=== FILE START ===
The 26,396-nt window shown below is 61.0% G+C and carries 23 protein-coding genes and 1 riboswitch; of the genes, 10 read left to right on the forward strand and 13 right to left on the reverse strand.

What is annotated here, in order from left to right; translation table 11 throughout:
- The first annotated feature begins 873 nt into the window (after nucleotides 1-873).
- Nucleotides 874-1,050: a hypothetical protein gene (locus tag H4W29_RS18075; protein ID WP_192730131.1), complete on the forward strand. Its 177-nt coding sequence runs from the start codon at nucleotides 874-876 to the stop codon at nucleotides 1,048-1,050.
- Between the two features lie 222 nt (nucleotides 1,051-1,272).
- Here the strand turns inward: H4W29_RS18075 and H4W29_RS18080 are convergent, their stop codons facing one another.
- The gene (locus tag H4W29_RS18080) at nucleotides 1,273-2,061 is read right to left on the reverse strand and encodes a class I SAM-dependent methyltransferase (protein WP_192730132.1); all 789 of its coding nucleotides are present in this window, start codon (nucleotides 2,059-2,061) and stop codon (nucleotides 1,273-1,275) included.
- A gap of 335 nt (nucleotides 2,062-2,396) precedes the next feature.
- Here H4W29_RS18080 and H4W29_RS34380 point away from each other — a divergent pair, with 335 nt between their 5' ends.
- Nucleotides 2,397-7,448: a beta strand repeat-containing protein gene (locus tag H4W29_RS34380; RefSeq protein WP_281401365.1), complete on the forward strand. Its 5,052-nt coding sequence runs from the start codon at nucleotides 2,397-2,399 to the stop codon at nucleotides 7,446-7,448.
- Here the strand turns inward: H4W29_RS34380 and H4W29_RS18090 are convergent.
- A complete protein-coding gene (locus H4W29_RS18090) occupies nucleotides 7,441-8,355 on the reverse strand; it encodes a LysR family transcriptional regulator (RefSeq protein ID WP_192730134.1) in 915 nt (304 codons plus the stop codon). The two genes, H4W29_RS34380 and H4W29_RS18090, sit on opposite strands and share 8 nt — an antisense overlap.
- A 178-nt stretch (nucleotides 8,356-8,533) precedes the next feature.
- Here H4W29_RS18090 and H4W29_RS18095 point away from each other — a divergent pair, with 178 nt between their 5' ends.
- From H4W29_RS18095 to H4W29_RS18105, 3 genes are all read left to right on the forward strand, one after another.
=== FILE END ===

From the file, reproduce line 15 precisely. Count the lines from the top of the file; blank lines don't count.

- From H4W29_RS18095 to H4W29_RS18105, 3 genes are all read left to right on the forward strand, one after another.